When I was a kid, I was fascinated with the universe. I wanted to know how it all worked – how small intricate elements form large complex systems. This fascination propelled me into the study of Physics and System science and lead me to a career in computer system engineering.
When I met my wife, Lotus, I discovered that we shared this fascination, though hers from a different background – outdoor education. We spend many nights talking about how intricate behaviors of plants and animals form complex ecological systems.
We dreamed about living in an eco-city where people live symbiotically with nature – a fusion of engineering and ecology. We researched solar panels, solar water heater, regenerative agriculture, food forest. We read science fiction about utopias and dystopias. We went to conferences on sustainability, collective living, and community organizing.
So after we got married in Portland, Oregon, we bought a house made for our dream – a large south facing roof for solar panels and a large yard for food forest. Getting solar panels was relatively easy. At the time, solar was already very popular. So information about solar panels was readily accessible. However, food forest was a different story.
Before I proceed, let’s first brush up on what a food forest is.
On a conventional farm, whether it is in an apple orchard or a lettuce farm, you often see rows of evenly spaced plants of the same height. Yet in nature, plants grow all different sizes with many varieties of species.
A food forest mimics a natural forest in design with the added function of producing food for humans. One arrangement of a food forest can be tall nut trees, dwarf fruit trees, berry shrubs, supportive plants, vegetables, edible ground covers, and mushrooms.
This compact layering of plants maximizes sunlight utilization to create higher yield with less land. It leaves less room for weeds to grow, retains more ground water, and creates habitats for beneficial insects.
Thus, an established food forest needs little watering and weeding, and no pesticides or herbicides. It is significantly lower maintenance than conventional food systems.
Most importantly, a forest is regenerative – it replenishes and reproduces its own renewable resources. Waste from one organism is recycled and reused by another organism. The forest fertilizes itself.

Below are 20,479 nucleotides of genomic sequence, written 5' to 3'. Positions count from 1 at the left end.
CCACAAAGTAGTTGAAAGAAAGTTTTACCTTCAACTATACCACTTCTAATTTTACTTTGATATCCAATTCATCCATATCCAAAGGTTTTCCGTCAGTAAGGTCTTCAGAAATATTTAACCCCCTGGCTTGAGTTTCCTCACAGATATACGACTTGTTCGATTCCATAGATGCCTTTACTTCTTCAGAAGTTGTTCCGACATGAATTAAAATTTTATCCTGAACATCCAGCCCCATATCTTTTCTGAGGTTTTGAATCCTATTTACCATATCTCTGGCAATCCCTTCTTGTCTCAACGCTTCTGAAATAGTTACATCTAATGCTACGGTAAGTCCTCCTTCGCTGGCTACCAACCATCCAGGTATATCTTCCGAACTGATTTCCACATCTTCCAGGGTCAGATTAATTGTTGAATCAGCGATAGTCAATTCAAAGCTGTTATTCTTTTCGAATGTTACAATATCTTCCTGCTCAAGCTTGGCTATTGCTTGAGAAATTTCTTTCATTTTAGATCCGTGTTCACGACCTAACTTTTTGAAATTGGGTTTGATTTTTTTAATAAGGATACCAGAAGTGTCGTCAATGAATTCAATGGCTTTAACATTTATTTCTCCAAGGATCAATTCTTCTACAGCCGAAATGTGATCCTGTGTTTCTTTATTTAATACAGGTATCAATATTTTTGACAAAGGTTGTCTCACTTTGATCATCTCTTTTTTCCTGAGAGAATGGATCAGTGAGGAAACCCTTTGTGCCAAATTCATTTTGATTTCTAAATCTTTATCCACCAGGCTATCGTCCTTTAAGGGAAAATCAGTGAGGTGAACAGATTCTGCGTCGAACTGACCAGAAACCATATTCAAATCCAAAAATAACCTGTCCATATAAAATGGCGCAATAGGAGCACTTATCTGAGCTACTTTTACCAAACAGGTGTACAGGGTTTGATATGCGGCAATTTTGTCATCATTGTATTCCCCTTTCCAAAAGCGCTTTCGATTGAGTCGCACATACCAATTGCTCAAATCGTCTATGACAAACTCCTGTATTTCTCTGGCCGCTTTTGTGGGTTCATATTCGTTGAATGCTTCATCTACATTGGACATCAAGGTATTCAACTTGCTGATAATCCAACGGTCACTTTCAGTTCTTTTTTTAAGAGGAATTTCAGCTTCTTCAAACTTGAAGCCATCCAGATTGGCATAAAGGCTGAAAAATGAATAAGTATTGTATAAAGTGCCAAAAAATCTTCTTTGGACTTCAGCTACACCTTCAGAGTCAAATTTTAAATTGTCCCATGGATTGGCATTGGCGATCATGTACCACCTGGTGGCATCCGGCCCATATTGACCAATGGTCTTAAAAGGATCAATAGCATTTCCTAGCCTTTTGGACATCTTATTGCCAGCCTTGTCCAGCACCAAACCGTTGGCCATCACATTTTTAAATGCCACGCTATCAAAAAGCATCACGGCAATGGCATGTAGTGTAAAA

This regenerative process continuously extracts carbon from the atmosphere to create more biomass. It literally reverses climate change.
So basically, a food forest is an ecosystem engineered to benefit both people and the planet.
Now this all sounded great to Lotus and I, in principle. Both of us understood plant biology and ecology. However, the concept of food forest is still quite new in the mainstream culture. There wasn’t a manual on how to food forest. We planted some fruit trees, then got stuck. One layer of trees is not a forest. We needed not only knowledge about underlayer plants but also how they interact in relation to each other to create a balanced ecosystem. Such deep knowledge takes years of experience to accumulate.
We needed expert help. This is where Megan came in.
Megan became one of our housemates through our friend’s recommendation. She was a caring and responsible housemate, and had a wicked sense of humor. We quickly became friends. Of course, it also didn’t hurt that she had years of experience designing and creating regenerative ecological landscapes on the west coast.
Megan added many elements to our yard that made it more resilient and forest-like. She put woodland strawberry under the fruit trees as living mulch that also recycles nitrogen, a fertilizer, back into the soil. She planted yarrows, lavenders, and sages to attract beneficial insects that prey on pests. She added more under layer food shrubs, such as blueberries, raspberries, elderberries, huckleberries, grapes, etc.
Together with Megan, we sheet-mulched the entire lawn to get rid of the water-guzzling invasive grass, and reseeded clovers as a lawn alternative that requires no mowing, watering, or fertilizing when established. They also provided food for our chickens and bees.
The food forest as it stands now has 17 fruit trees, 5 nut trees, 4 nut shrubs, 9 berry shrubs, 3 grape vines, and lots of miscellaneous herbs and vegetables.